Earth’s Temperature is a Balancing Act
Earth’s temperature depends on the balance between energy entering and leaving the planet. When incoming energy from the sun is absorbed, Earth warms. When the sun’s energy is reflected back into space, Earth avoids warming. When energy is released back into space, Earth cools. Many factors, both natural and human, can cause changes in Earth’s energy balance, including:
- Changes in the greenhouse effect, which affects the amount of heat retained by Earth’s atmosphere
- Variations in the sun’s energy reaching Earth
- Changes in the reflectivity of Earth’s atmosphere and surface
Scientists have pieced together a picture of Earth’s climate, dating back hundreds of thousands of years, by analyzing a number of indirect measures of climate such as ice cores, tree rings, glacier size, pollen counts, and ocean sediments. Scientists have also studied changes in Earth’s orbit around the sun and the activity of the sun itself.
The historical record shows that the climate varies naturally over a wide range of time scales. In general, climate changes prior to the Industrial Revolution in the 1700s can be explained by natural causes, such as changes in solar energy, volcanic eruptions, and natural changes in greenhouse gas (GHG) concentrations. Recent changes in climate, however, cannot be explained by natural causes alone. Research indicates that natural causes are very unlikely to explain most observed warming, especially warming since the mid-20th century. Rather, human activities can very likely explain most of that warming.
The greenhouse effect causes the atmosphere to retain heat
When sunlight reaches Earth’s surface, it can either be reflected back into space or absorbed by Earth. Once absorbed, the planet releases some of the energy back into the atmosphere as heat (in the form of infrared radiation). Greenhouse gases (GHGs) like water vapor (H2O), carbon dioxide (CO2), and methane (CH4) absorb infrared radiation, slowing or preventing the loss of heat to space. In this way, GHGs act like a blanket, making Earth warmer than it would otherwise be. This process is commonly known as the “greenhouse effect” (Figure 1).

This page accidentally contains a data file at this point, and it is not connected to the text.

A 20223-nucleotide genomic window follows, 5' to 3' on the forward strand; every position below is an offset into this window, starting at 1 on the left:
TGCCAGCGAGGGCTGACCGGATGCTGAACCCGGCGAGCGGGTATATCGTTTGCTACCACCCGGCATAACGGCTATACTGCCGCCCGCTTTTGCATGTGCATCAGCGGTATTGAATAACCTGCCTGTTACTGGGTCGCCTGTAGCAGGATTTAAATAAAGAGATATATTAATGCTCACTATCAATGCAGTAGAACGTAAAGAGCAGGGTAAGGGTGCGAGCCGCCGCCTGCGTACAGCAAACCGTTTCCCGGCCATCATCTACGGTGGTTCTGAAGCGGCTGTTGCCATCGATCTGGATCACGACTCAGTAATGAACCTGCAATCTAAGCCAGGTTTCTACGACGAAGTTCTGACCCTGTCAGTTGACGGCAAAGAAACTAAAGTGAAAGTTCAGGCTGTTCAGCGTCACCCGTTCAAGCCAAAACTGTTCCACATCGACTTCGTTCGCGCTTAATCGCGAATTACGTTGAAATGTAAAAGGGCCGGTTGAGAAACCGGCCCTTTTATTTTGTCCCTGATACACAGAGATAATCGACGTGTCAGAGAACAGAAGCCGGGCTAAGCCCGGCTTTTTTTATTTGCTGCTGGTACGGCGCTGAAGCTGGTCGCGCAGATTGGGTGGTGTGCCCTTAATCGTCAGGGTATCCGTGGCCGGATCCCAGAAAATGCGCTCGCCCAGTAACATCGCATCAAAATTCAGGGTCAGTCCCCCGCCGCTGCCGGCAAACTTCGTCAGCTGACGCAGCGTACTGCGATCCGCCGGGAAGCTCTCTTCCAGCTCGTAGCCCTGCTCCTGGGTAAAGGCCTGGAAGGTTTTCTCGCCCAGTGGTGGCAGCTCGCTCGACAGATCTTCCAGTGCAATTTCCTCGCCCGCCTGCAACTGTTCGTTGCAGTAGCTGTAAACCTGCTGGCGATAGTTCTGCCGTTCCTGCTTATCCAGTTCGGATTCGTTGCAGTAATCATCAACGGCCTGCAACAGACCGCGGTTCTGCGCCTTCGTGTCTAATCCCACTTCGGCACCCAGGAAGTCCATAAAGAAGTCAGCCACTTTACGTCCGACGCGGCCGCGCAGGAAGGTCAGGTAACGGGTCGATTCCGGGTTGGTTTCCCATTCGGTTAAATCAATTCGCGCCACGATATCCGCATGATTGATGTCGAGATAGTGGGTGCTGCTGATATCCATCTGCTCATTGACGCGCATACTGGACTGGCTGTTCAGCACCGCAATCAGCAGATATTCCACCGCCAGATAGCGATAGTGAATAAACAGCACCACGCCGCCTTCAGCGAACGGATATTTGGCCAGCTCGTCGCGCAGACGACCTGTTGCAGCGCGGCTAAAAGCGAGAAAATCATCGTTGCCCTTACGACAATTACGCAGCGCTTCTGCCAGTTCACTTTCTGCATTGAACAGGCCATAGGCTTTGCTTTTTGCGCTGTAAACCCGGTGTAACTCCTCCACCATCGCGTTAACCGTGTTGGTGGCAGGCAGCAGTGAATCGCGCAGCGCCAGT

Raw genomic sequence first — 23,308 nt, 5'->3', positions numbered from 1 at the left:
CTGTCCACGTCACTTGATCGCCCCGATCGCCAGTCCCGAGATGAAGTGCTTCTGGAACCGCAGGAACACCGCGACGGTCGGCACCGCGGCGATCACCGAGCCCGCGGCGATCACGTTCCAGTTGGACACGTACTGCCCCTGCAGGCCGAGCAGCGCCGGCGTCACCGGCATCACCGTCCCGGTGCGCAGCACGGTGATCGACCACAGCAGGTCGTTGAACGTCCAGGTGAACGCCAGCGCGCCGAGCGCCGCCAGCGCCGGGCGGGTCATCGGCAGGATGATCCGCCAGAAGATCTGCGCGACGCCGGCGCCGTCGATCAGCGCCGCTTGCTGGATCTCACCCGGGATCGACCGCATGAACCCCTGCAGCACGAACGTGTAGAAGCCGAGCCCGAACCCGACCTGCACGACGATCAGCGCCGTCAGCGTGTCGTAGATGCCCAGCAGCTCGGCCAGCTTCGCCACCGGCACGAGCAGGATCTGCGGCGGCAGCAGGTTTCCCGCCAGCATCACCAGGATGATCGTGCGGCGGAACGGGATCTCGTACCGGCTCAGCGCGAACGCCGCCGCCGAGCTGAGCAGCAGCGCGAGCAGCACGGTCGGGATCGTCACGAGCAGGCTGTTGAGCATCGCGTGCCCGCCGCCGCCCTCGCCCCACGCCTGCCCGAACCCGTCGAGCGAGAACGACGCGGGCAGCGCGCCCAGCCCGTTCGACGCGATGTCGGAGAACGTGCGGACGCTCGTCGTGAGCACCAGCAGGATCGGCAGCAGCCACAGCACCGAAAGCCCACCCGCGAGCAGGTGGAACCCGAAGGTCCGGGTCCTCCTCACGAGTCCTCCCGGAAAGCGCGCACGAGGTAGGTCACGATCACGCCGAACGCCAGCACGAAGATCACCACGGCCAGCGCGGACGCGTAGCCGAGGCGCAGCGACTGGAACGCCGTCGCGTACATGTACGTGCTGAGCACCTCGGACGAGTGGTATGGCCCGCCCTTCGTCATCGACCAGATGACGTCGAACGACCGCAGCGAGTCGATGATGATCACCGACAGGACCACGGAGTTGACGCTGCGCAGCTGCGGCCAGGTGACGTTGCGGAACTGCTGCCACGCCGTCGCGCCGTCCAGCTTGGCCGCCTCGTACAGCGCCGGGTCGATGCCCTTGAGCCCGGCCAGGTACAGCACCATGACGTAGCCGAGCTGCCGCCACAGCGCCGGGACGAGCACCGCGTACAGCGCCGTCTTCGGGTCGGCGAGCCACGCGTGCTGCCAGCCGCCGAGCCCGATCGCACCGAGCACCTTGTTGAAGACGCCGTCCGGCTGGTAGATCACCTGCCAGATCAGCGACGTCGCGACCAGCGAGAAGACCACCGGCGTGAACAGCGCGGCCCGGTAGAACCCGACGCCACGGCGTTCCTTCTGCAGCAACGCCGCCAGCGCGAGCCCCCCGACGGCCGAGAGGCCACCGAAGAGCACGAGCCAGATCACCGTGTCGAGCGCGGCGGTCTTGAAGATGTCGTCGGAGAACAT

|What is Global Warming?|
|Global warming refers to the recent and ongoing rise in global average temperature near Earth’s surface. It is caused mostly by increasing concentrations of greenhouse gases in the atmosphere. Global warming is causing climate patterns to change. However, global warming itself represents only one aspect of climate change.|
|What is Climate Change?|
|Climate change refers to any significant change in the measures of climate lasting for an extended period of time. In other words, climate change includes major changes in temperature, precipitation, or wind patterns, among other effects, that occur over several decades or longer.|
Humans are largely responsible for recent climate change
The Main Greenhouse Gasses
The most important GHGs directly emitted by humans include CO2, methane, nitrous oxide (N2O), and several others. The sources and recent trends of these gases are detailed below.
Carbon dioxide (CO2) is the primary greenhouse gas that is contributing to recent climate change. CO2 is absorbed and emitted naturally as part of the carbon cycle, through respiration, volcanic eruptions, and ocean-atmosphere exchange. Human activities, such as the burning of fossil fuels and changes in land use, release large amounts of carbon to the atmosphere, causing CO2 concentrations in the atmosphere to rise.
Atmospheric CO2 concentrations have increased by almost 40% since pre-industrial times, from approximately 280 parts per million (ppm) in the 18th century to 406 ppm in 2017. The current CO2 level is higher than it has been in at least 800,000 years. Some volcanic eruptions released large quantities of CO2 in the distant past. However, the U.S. Geological Survey (USGS) reports that human activities now emit more than 135 times as much CO2 as volcanoes each year. Human activities currently release over 30 billion tons of CO2 into the atmosphere every year. This build-up in the atmosphere is like a tub filling with water, where more water flows from the faucet than the drain can take away.
Methane (CH4) is produced through both natural and human activities. For example, wetlands, agricultural activities, and fossil fuel extraction and transport all emit CH4. Methane is more abundant in Earth’s atmosphere now than at any time in at least the past 650,000 years. Due to human activities, CH4 concentrations increased sharply during most of the 20th century and are now more than two and-a-half times pre-industrial levels. In recent decades, the rate of increase has slowed considerably.
Other Greenhouse Gasses
Water vapor is the most abundant greenhouse gas and also the most important in terms of its contribution to the natural greenhouse effect, despite having a short atmospheric lifetime. Some human activities can influence local water vapor levels. However, on a global scale, the concentration of water vapor is controlled by temperature, which influences overall rates of evaporation and precipitation. Therefore, the global concentration of water vapor is not substantially affected by direct human emissions.